Changing food consumption patterns in rural and urban Vietnam: Implications for a future food supply system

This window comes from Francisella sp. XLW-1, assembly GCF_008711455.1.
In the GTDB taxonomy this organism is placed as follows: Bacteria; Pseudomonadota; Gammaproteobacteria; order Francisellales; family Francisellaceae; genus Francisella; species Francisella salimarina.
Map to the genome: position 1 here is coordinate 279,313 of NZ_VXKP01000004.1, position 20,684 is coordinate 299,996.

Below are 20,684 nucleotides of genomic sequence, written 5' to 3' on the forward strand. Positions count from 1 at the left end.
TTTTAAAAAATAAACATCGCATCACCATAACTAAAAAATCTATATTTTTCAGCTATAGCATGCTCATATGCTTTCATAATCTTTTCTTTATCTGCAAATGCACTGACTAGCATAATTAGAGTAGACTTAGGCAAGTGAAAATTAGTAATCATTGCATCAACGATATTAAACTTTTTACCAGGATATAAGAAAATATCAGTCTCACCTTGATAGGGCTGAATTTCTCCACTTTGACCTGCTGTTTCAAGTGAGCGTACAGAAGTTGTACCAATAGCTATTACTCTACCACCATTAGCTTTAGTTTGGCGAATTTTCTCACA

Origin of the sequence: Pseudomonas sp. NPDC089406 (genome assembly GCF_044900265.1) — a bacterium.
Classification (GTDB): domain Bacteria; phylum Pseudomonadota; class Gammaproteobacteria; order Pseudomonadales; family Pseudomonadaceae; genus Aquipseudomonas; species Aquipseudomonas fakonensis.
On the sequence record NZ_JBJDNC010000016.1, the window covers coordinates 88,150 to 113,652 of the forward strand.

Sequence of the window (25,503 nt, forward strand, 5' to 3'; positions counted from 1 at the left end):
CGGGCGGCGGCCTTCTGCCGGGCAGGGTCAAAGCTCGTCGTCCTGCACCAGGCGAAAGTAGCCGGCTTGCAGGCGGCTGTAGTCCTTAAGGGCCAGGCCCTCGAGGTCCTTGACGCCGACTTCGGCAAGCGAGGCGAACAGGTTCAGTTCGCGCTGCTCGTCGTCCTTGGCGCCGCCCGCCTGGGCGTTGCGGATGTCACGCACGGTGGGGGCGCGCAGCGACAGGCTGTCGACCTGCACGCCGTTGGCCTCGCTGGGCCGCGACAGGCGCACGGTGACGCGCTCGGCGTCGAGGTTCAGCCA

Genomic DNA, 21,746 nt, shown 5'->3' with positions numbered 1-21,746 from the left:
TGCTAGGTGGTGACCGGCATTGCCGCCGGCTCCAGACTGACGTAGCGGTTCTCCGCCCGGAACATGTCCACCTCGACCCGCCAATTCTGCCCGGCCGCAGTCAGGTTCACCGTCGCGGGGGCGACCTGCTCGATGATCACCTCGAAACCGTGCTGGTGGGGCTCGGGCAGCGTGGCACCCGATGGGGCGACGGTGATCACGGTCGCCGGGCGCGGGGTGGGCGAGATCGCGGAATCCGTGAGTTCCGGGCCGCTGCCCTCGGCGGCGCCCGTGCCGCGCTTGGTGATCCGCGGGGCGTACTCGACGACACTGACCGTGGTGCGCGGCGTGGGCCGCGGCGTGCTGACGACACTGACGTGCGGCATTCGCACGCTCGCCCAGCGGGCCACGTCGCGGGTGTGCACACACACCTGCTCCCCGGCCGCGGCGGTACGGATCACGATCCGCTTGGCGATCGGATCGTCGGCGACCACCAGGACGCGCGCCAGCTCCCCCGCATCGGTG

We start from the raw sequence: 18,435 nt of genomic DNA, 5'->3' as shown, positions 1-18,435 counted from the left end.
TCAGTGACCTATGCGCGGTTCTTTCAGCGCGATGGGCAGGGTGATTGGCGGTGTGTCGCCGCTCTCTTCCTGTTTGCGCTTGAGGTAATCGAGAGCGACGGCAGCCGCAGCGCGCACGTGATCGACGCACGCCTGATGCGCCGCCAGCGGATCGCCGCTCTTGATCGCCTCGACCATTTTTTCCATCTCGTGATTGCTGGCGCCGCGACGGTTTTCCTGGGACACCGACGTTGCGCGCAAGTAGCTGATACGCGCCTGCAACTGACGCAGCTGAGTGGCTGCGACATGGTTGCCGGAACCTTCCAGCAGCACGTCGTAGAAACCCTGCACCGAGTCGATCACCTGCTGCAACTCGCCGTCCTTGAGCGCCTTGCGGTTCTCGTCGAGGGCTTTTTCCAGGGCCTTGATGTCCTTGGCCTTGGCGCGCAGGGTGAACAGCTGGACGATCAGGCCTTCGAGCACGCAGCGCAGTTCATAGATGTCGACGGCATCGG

This study, in the Australian Journal of Agricultural and Resource Economics, estimates a food demand system, including 15 major food items in Vietnam, with multiyear household survey data. Rapid income growth and urbanisation could significantly change the composition of the food basket in many emerging economies. Results show a large variation in the estimated price elasticities (–0.05 to –0.88) and expenditure elasticities (–0.16 to 2.56). Food types, urban status and income groups can explain this variation. It is also found that the staple food, rice, is already an inferior good for rich urban households in Vietnam. Moreover, food preferences are evolving away from rice but towards animal proteins (fish, pork, chicken, eggs and milk), fruits and vegetables, irrespective of urban status and income groups. As the Vietnam economy continues to grow with a doubling of gross domestic product (GDP) in the next decade, per capita rice consumption in both urban and rural areas and across different income groups will continue to decline, whereas demand for other high‐value products will rise. Thus, government policy should focus on encouraging demand‐oriented food production. In addition, crop diversification at the farm level needs to improve substantially to meet the rising demand for these food products due to income growth and urbanisation.